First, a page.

More importantly, I wasn’t really asked to defend the position that [B: nothing truly horrible is going to happen]. What johan asked for initially was “Why is the upper bound on anyone’s medical care so high?” I answered that, and then defended my answer. Then we reached a weird impasse that I am still trying to understand. At this point, I am merely pointing out what I (and, turns out, you) found to be implicit in his comments*, though I admit I am only able to inspect what he offers.

            Besides, I can’t defend that position [B: …] because, honestly, I’m worried too! Anyone with sense can see that our healthcare expenditures are unsustainable, and our full-spectrum society seems to have disqualified or neutered any method of addressing the problem. (Which is doubly-worrisome to me, because that suggests I will be collateral damage in the implosion of a healthcare bubble.) Moreover, I may firmly believe that we could better-optimize our system, but I will tell you that “optimization” means “deliberately doing of the right amount of the wrong thing.”

            So, if anything, I have tried to provide evidence that the dangers are real, and they aren’t going to go away with mere sacking-of-bureaucrats.

            And that’s what I find so weird. On one hand, John strikes me as absolutely terrified of the economic dangers we face. On the other hand, he’s tried to argue that (at least vis-a-vis severe hemophilia) these dangers are illusory, or (one person asserts this is incorrect) some artifact of predatory negotiation tactics.

            But whatever – none of us owes any of us anything, here. You have my description of my knowledge and experience, which corroborates the situation in Iowa, and providing that was truly my sole intent. If I’ve overstepped, consider this your grain of salt.

            Cheers, all!

            * If only to clear my good name. I was tarred as not merely a liar but a “damn liar,” unworthy of rehabilitation. I guess I’m grateful he didn’t call me a “statistician.”

            ETA: clarity

          • John Schilling says:

            @rahien:

            I can see where this all leads – really powerful death panels. That’s scary!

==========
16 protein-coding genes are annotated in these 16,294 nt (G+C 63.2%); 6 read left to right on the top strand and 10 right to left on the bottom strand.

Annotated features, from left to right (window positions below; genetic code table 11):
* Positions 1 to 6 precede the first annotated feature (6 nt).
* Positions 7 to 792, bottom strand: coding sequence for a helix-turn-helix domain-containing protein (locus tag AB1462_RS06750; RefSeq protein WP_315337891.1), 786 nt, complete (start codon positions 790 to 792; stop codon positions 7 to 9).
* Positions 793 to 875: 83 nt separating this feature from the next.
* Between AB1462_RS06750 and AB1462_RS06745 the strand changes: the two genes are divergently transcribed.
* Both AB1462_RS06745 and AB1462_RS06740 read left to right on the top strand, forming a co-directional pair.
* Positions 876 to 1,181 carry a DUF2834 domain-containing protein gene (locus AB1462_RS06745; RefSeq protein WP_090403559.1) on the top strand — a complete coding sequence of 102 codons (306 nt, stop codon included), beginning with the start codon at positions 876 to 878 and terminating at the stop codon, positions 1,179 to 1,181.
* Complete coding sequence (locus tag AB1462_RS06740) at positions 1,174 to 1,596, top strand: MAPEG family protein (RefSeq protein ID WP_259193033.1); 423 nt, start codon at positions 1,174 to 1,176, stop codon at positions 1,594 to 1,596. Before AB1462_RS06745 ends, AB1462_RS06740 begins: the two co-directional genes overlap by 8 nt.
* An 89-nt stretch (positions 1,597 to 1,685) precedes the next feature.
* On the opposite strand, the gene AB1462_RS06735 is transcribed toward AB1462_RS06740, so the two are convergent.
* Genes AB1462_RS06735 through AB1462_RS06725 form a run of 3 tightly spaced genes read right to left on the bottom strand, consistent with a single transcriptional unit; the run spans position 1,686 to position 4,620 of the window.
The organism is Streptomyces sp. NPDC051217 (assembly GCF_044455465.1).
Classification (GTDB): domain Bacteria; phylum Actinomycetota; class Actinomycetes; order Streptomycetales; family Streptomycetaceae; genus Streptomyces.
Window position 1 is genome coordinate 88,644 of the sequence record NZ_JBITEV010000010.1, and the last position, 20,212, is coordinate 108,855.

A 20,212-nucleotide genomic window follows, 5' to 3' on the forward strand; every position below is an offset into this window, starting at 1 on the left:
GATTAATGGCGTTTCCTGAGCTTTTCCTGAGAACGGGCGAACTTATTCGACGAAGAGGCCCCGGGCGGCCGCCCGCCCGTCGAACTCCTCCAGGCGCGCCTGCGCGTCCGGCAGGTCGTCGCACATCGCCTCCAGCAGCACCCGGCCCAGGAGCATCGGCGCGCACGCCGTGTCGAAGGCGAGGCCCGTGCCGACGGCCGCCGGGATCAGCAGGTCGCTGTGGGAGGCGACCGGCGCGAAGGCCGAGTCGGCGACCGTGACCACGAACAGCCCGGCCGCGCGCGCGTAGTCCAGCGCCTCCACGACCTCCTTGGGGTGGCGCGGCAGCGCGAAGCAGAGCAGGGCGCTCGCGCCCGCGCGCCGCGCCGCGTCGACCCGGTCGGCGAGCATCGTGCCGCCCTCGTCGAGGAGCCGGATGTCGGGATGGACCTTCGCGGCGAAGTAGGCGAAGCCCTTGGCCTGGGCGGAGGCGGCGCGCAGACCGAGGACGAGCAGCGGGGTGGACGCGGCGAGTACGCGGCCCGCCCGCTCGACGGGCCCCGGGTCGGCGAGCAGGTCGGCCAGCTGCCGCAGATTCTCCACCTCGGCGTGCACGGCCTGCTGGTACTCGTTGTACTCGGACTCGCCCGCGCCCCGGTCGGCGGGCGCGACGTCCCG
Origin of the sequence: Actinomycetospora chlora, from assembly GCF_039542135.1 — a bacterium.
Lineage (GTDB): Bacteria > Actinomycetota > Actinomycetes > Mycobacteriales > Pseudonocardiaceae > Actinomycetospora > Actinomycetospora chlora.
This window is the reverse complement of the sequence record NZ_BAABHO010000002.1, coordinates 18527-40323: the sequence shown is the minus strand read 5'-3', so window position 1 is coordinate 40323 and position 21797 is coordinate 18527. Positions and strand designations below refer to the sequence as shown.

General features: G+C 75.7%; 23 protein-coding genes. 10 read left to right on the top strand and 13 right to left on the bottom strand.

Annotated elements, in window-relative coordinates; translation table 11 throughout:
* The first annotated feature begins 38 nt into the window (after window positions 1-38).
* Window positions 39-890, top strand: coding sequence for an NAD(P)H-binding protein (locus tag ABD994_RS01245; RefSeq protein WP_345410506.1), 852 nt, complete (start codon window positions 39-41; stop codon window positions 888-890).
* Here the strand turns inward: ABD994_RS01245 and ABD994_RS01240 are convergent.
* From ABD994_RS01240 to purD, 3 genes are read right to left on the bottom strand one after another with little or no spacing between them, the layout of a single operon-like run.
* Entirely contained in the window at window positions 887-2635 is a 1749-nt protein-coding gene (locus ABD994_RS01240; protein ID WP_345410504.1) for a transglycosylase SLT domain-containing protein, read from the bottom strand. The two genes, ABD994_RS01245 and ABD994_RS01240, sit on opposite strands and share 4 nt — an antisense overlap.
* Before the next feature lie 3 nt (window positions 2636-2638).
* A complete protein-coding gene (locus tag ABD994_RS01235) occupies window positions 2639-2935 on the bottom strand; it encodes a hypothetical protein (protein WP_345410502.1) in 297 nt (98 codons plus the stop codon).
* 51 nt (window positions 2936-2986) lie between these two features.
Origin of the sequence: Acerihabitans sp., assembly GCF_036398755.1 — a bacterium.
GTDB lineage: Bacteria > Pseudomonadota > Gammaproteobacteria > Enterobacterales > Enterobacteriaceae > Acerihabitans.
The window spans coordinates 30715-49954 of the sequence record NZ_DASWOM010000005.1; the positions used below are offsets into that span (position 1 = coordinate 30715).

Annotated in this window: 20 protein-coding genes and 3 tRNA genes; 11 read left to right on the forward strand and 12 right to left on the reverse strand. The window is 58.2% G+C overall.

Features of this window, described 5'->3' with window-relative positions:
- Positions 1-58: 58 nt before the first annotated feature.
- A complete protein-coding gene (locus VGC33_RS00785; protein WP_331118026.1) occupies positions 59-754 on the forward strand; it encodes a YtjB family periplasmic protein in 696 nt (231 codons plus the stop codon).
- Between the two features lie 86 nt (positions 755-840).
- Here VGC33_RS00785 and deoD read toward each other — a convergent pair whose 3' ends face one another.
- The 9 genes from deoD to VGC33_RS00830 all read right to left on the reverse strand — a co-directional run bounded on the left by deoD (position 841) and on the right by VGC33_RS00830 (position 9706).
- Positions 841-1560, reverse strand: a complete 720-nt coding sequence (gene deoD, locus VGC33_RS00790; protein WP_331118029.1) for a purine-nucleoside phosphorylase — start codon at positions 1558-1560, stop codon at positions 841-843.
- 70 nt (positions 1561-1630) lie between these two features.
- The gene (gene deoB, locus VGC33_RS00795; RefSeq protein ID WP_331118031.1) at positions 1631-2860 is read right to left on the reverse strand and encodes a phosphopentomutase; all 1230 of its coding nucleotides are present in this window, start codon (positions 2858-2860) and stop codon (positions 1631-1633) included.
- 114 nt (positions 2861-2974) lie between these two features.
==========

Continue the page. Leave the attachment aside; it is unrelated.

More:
Again, you are marking in blockquote things that are not a quote of anything I or anyone else has said. Please stop doing that, and please understand that I’m not going to engage with you or your arguments until it is clear that you have stopped doing that. You get to chose your own words in any discussion, you do NOT get to chose mine.

          • rahien.din says:

            John Schilling,

            The reason we can’t talk productively is you’re not dealing with me in good faith.

            you are marking in blockquote things that are not a quote of anything I or anyone else has said… You get to chose your own words in any discussion, you do NOT get to chose mine.

            Earlier in the thread:

            There’s just no free lunch. Medicine is hard. Doing hard things is expensive. [stuff about how horrible and difficult a disease this is]

            If you feel so strongly that this practice is impermissible, then stop doing it.

            I’m not going to engage with you or your arguments until it is clear that you have stopped doing that

            Taking yourself hostage is a weird move. You led off by excluding me from “the rest of us who are trying to understand the numbers” and then proceeded through “people like [you]” into “[you’re] a damn liar.” Whatever you feel now, it was apparent that you felt it from the start.

          • @rahien.din:

            I haven’t followed the rest of this, but putting stuff in a quote inside square brackets is a normal way of saying “this isn’t actually being quoted.” It’s even more obvious when what is inside the brackets is obviously a summary of the actual text that isn’t being quoted.

            Your “when you said, basically” is a weaker version of the same approach, with “basically” implying that it’s a paraphrase. But the first time you presented something as a quote that wasn’t you did nothing to signal that it wasn’t a quote, so John had a legitimate complaint on that one.

        • AKL says:

          This article provides some detail and speculation about the high cost.

          this one insurer in Iowa has no ability to negotiate under ACA rules so why not just charge the (ridiculous) full price